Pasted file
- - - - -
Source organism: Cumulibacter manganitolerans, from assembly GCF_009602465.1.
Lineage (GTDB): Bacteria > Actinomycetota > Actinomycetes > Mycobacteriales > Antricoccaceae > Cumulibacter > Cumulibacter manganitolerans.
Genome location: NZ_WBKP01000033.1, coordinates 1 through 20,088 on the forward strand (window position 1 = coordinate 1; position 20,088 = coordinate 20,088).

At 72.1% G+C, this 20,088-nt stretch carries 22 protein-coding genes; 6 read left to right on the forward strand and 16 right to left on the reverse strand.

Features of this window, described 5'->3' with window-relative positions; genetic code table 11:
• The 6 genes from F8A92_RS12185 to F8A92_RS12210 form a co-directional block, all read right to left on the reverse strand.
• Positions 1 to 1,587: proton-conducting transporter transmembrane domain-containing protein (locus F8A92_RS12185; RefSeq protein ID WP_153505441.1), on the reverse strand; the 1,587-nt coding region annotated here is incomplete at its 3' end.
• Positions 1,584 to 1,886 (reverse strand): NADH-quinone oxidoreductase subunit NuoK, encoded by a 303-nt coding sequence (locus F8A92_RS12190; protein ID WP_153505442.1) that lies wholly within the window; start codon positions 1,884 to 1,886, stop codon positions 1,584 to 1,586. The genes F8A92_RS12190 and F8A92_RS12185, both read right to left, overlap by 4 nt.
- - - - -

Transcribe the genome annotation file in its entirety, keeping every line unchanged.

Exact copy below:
Source organism: Cumulibacter manganitolerans, from assembly GCF_009602465.1.
Lineage (GTDB): Bacteria > Actinomycetota > Actinomycetes > Mycobacteriales > Antricoccaceae > Cumulibacter > Cumulibacter manganitolerans.
Genome location: NZ_WBKP01000033.1, coordinates 1 through 20,088 on the forward strand (window position 1 = coordinate 1; position 20,088 = coordinate 20,088).

At 72.1% G+C, this 20,088-nt stretch carries 22 protein-coding genes; 6 read left to right on the forward strand and 16 right to left on the reverse strand.

Features of this window, described 5'->3' with window-relative positions; genetic code table 11:
• The 6 genes from F8A92_RS12185 to F8A92_RS12210 form a co-directional block, all read right to left on the reverse strand.
• Positions 1 to 1,587: proton-conducting transporter transmembrane domain-containing protein (locus F8A92_RS12185; RefSeq protein ID WP_153505441.1), on the reverse strand; the 1,587-nt coding region annotated here is incomplete at its 3' end.
• Positions 1,584 to 1,886 (reverse strand): NADH-quinone oxidoreductase subunit NuoK, encoded by a 303-nt coding sequence (locus F8A92_RS12190; protein ID WP_153505442.1) that lies wholly within the window; start codon positions 1,884 to 1,886, stop codon positions 1,584 to 1,586. The genes F8A92_RS12190 and F8A92_RS12185, both read right to left, overlap by 4 nt.